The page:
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Bryophyllum delagoense (Eckl. & Zeyh.) Druce 1917
pronounced: bry-oh-FILL-um del-uh-go-EN-see
(Crassulaceae – the stonecrop family)
pronounced: bry-oh-FILL-um tew-bih-FLOR-um, kal-un-KOH-ee del-uh-go-EN-siss
common name: Mother of Millions
Bryophyllum is derived from the Greek βρυω (bryo) to sprout, and φυλλον (phyllon), a leaf, referring to the ability to propagate via leaf cuttings; delagoense means ‘from Delagoa Bay (Mozambique)’; tubiflorum is from the Latin tubus, a tube or pipe, and floreo, to bloom; Kalanchoe is from the Chinese name for one of the species.
This garden escapee, originating from Madagascar, colonizes on roadsides and vacant land. The perennial herb (to 1 m high) is a Class 2 Declared Weed in Queensland.
The cylindrical stems of this unbranched plant are erect. The simple, almost cylindrical succulent leaves are alternate, sessile, notched near the apex, 2–15 cm long. They are pale green to pale brown with dark green patches and a shallow groove on the upper surface, often with plantlets produced towards the apex, and tubular red flowers are borne in clusters at the apex of the stem.
This plant has become naturalized over most of Queensland (except for Cape York Peninsula) and north-eastern NSW, and has potential to spread over much of the Northern Territory and the northern half of Western Australia. Once established, it is difficult to eradicate. In the garden, the plant is quite easy to pull up by the roots, but will disperse hundreds of seeds in the process. The plant is poisonous to stock, and occasionally causes a significant number of cattle deaths. When cattle are under stress or in unusual conditions, they are more likely to eat strange plants. Shifting cattle to new paddocks, moving stock through infested areas, and a reduction in food availability due to flood or drought, can all contribute to poisoning. Since the plant flowers from May to October, during the drier months of the year, the scarcity of feed may cause cattle to consume lethal amounts of Mother of Millions. Poisoned cattle show signs of dullness, loss of appetite, diarrhoea and heart failure. If the cattle are to recover, they must be treated within 24 hours of being poisoned. The treatment is intense (it must be done by a veterinary surgeon) and expensive.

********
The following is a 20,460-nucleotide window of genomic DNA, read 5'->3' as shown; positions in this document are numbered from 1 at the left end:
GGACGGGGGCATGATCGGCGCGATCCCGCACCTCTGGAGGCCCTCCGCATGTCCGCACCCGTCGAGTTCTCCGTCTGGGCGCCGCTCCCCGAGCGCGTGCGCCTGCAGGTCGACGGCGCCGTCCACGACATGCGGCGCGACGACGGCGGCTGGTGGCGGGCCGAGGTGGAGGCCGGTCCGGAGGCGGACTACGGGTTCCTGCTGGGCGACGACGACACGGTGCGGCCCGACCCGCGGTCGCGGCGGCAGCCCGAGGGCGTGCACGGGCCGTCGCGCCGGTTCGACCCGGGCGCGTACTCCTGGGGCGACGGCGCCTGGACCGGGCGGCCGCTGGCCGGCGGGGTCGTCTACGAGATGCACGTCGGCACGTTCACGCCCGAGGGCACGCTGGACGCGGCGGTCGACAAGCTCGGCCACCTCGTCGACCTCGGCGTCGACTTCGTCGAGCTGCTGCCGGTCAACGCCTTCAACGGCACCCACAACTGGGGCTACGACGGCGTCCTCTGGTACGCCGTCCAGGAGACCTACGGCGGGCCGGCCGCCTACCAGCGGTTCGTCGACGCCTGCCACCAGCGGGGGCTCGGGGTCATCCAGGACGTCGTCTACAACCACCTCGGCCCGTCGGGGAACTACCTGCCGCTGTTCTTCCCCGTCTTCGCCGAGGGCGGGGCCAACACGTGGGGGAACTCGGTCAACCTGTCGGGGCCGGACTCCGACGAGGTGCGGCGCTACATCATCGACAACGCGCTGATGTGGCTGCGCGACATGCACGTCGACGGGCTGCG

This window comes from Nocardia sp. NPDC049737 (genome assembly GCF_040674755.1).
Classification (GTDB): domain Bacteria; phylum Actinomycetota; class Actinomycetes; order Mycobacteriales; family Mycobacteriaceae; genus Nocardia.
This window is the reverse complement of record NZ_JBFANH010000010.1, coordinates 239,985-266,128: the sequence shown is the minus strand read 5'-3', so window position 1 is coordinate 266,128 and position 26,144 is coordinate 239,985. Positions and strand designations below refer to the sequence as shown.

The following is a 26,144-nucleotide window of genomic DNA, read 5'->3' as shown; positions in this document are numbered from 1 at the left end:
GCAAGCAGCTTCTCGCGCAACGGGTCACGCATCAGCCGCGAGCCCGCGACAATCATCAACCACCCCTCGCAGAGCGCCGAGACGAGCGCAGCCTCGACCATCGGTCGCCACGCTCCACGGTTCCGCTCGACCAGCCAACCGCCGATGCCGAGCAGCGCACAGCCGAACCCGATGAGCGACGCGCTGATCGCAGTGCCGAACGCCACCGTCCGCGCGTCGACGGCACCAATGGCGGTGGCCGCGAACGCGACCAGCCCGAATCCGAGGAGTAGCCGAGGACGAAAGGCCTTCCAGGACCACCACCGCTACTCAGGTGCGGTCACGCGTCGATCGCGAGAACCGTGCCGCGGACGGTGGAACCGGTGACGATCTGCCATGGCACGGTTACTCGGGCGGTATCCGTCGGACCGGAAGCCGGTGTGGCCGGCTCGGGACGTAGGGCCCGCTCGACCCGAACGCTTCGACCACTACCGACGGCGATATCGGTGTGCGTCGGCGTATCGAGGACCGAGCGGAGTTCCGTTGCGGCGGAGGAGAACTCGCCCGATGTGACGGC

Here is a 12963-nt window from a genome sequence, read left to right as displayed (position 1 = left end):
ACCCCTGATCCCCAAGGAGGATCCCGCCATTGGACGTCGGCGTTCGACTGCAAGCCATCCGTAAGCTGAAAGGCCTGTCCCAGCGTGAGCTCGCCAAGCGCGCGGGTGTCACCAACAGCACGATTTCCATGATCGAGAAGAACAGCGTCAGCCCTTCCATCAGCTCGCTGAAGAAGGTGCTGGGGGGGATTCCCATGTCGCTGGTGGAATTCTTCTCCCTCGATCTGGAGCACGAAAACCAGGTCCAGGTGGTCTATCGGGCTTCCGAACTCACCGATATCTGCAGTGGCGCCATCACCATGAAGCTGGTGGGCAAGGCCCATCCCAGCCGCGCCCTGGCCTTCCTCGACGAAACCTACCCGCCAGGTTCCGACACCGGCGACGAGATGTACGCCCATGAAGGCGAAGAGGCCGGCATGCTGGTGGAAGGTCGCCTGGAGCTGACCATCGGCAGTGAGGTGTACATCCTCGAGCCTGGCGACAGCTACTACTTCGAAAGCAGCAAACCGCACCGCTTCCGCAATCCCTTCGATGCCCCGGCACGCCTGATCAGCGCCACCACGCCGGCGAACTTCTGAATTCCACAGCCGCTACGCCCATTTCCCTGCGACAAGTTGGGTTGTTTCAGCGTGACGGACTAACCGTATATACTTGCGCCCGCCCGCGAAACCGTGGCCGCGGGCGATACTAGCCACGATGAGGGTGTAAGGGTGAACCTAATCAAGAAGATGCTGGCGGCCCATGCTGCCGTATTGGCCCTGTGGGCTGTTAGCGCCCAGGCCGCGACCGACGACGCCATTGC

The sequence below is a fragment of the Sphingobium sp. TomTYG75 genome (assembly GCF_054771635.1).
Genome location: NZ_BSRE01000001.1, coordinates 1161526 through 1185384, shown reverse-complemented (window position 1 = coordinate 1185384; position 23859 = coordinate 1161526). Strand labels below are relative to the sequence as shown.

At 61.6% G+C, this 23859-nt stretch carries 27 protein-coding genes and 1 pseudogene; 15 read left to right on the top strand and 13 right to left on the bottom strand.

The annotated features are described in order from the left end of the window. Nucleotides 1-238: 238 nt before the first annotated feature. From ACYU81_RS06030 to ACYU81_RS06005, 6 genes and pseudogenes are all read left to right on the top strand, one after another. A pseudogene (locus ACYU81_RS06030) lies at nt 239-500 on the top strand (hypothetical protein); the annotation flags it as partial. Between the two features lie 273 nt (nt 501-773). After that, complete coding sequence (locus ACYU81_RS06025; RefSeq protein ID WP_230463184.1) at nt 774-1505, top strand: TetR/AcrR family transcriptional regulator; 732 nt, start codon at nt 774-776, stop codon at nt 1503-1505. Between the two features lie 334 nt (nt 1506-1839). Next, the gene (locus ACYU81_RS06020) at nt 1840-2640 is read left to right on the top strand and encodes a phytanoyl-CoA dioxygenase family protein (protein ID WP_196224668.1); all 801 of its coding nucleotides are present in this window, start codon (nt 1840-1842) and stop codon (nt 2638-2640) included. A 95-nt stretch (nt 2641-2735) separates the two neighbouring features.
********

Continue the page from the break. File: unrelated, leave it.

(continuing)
In the garden (and on the nature strip), it seems that the best way to remove this plant is to pull up the plants by hand, stack on a wood heap, and burn them, if you are in an area where burning is permitted. Alternately, they should be bagged and put in a wheelie-bin destined for land-fill rather than one destined for recycling into mulch – this will only hasten the spread of the seed. The plant may be controlled with herbicides at any time of the year, but infestations are easiest to see in winter, when the plants are in flower. Treating infestations at this time of the year also has the benefit of destroying the plants before new seeds have had time to form.
Photographs taken in Picnic Bay 2009, 2013, 2016
Page last updated 30th July 2018